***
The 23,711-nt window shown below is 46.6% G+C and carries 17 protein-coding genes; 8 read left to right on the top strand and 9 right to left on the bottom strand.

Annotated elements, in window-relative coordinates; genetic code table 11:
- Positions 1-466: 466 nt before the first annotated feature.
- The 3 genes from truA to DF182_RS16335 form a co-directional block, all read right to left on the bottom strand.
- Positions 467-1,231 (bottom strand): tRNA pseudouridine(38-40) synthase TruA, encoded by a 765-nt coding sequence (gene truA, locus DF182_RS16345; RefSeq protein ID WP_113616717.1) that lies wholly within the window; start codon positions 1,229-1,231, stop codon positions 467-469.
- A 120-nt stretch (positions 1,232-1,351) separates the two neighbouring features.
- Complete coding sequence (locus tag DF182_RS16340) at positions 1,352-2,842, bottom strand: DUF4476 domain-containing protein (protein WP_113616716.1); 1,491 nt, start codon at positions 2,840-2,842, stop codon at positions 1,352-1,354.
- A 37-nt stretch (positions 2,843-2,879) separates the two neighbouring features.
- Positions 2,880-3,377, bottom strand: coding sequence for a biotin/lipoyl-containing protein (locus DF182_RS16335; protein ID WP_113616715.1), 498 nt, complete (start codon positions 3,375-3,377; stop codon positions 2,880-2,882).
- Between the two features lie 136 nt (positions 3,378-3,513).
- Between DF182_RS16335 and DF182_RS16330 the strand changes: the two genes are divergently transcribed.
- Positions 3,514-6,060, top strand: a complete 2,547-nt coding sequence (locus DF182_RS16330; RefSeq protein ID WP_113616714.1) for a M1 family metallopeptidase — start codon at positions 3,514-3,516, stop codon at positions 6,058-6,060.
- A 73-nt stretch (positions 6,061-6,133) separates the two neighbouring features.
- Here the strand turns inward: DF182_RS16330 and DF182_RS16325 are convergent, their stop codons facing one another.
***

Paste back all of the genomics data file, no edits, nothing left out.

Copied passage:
The 23,711-nt window shown below is 46.6% G+C and carries 17 protein-coding genes; 8 read left to right on the top strand and 9 right to left on the bottom strand.

Annotated elements, in window-relative coordinates; genetic code table 11:
- Positions 1-466: 466 nt before the first annotated feature.
- The 3 genes from truA to DF182_RS16335 form a co-directional block, all read right to left on the bottom strand.
- Positions 467-1,231 (bottom strand): tRNA pseudouridine(38-40) synthase TruA, encoded by a 765-nt coding sequence (gene truA, locus DF182_RS16345; RefSeq protein ID WP_113616717.1) that lies wholly within the window; start codon positions 1,229-1,231, stop codon positions 467-469.
- A 120-nt stretch (positions 1,232-1,351) separates the two neighbouring features.
- Complete coding sequence (locus tag DF182_RS16340) at positions 1,352-2,842, bottom strand: DUF4476 domain-containing protein (protein WP_113616716.1); 1,491 nt, start codon at positions 2,840-2,842, stop codon at positions 1,352-1,354.
- A 37-nt stretch (positions 2,843-2,879) separates the two neighbouring features.
- Positions 2,880-3,377, bottom strand: coding sequence for a biotin/lipoyl-containing protein (locus DF182_RS16335; protein ID WP_113616715.1), 498 nt, complete (start codon positions 3,375-3,377; stop codon positions 2,880-2,882).
- Between the two features lie 136 nt (positions 3,378-3,513).
- Between DF182_RS16335 and DF182_RS16330 the strand changes: the two genes are divergently transcribed.
- Positions 3,514-6,060, top strand: a complete 2,547-nt coding sequence (locus DF182_RS16330; RefSeq protein ID WP_113616714.1) for a M1 family metallopeptidase — start codon at positions 3,514-3,516, stop codon at positions 6,058-6,060.
- A 73-nt stretch (positions 6,061-6,133) separates the two neighbouring features.
- Here the strand turns inward: DF182_RS16330 and DF182_RS16325 are convergent, their stop codons facing one another.